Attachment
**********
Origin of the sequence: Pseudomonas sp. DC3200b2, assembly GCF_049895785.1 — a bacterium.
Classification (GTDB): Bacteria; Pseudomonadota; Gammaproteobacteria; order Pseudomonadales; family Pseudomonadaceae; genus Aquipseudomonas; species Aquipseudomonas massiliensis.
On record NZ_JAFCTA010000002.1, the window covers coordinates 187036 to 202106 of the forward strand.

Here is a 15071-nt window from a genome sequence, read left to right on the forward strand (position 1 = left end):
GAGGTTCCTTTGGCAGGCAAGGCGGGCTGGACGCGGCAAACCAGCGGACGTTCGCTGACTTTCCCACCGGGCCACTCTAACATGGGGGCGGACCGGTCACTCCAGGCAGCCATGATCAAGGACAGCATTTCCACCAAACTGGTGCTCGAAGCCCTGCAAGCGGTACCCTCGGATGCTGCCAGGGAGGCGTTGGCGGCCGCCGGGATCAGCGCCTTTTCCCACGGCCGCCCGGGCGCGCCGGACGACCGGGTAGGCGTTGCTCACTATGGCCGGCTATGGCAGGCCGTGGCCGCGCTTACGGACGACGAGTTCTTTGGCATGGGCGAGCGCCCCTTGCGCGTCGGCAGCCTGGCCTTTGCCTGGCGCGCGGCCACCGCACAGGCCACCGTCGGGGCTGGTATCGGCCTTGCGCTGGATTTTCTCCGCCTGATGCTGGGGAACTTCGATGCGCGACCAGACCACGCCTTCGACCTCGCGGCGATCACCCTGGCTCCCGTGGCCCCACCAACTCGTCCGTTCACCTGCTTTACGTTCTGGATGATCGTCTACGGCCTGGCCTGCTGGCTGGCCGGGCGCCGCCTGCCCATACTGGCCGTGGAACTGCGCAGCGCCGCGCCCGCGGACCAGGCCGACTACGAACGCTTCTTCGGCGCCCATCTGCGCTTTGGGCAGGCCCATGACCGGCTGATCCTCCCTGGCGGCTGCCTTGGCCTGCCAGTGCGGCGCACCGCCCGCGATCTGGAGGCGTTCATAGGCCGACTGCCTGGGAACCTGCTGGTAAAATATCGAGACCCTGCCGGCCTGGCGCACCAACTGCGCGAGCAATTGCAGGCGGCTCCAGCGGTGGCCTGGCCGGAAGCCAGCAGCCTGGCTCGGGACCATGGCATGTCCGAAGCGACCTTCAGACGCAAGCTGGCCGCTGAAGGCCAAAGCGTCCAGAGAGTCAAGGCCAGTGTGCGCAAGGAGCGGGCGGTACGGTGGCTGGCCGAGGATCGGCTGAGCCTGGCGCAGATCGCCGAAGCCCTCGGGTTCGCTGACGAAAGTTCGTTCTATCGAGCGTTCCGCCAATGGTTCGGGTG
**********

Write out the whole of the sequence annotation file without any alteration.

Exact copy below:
Origin of the sequence: Pseudomonas sp. DC3200b2, assembly GCF_049895785.1 — a bacterium.
Classification (GTDB): Bacteria; Pseudomonadota; Gammaproteobacteria; order Pseudomonadales; family Pseudomonadaceae; genus Aquipseudomonas; species Aquipseudomonas massiliensis.
On record NZ_JAFCTA010000002.1, the window covers coordinates 187036 to 202106 of the forward strand.

Here is a 15071-nt window from a genome sequence, read left to right on the forward strand (position 1 = left end):
GAGGTTCCTTTGGCAGGCAAGGCGGGCTGGACGCGGCAAACCAGCGGACGTTCGCTGACTTTCCCACCGGGCCACTCTAACATGGGGGCGGACCGGTCACTCCAGGCAGCCATGATCAAGGACAGCATTTCCACCAAACTGGTGCTCGAAGCCCTGCAAGCGGTACCCTCGGATGCTGCCAGGGAGGCGTTGGCGGCCGCCGGGATCAGCGCCTTTTCCCACGGCCGCCCGGGCGCGCCGGACGACCGGGTAGGCGTTGCTCACTATGGCCGGCTATGGCAGGCCGTGGCCGCGCTTACGGACGACGAGTTCTTTGGCATGGGCGAGCGCCCCTTGCGCGTCGGCAGCCTGGCCTTTGCCTGGCGCGCGGCCACCGCACAGGCCACCGTCGGGGCTGGTATCGGCCTTGCGCTGGATTTTCTCCGCCTGATGCTGGGGAACTTCGATGCGCGACCAGACCACGCCTTCGACCTCGCGGCGATCACCCTGGCTCCCGTGGCCCCACCAACTCGTCCGTTCACCTGCTTTACGTTCTGGATGATCGTCTACGGCCTGGCCTGCTGGCTGGCCGGGCGCCGCCTGCCCATACTGGCCGTGGAACTGCGCAGCGCCGCGCCCGCGGACCAGGCCGACTACGAACGCTTCTTCGGCGCCCATCTGCGCTTTGGGCAGGCCCATGACCGGCTGATCCTCCCTGGCGGCTGCCTTGGCCTGCCAGTGCGGCGCACCGCCCGCGATCTGGAGGCGTTCATAGGCCGACTGCCTGGGAACCTGCTGGTAAAATATCGAGACCCTGCCGGCCTGGCGCACCAACTGCGCGAGCAATTGCAGGCGGCTCCAGCGGTGGCCTGGCCGGAAGCCAGCAGCCTGGCTCGGGACCATGGCATGTCCGAAGCGACCTTCAGACGCAAGCTGGCCGCTGAAGGCCAAAGCGTCCAGAGAGTCAAGGCCAGTGTGCGCAAGGAGCGGGCGGTACGGTGGCTGGCCGAGGATCGGCTGAGCCTGGCGCAGATCGCCGAAGCCCTCGGGTTCGCTGACGAAAGTTCGTTCTATCGAGCGTTCCGCCAATGGTTCGGGTG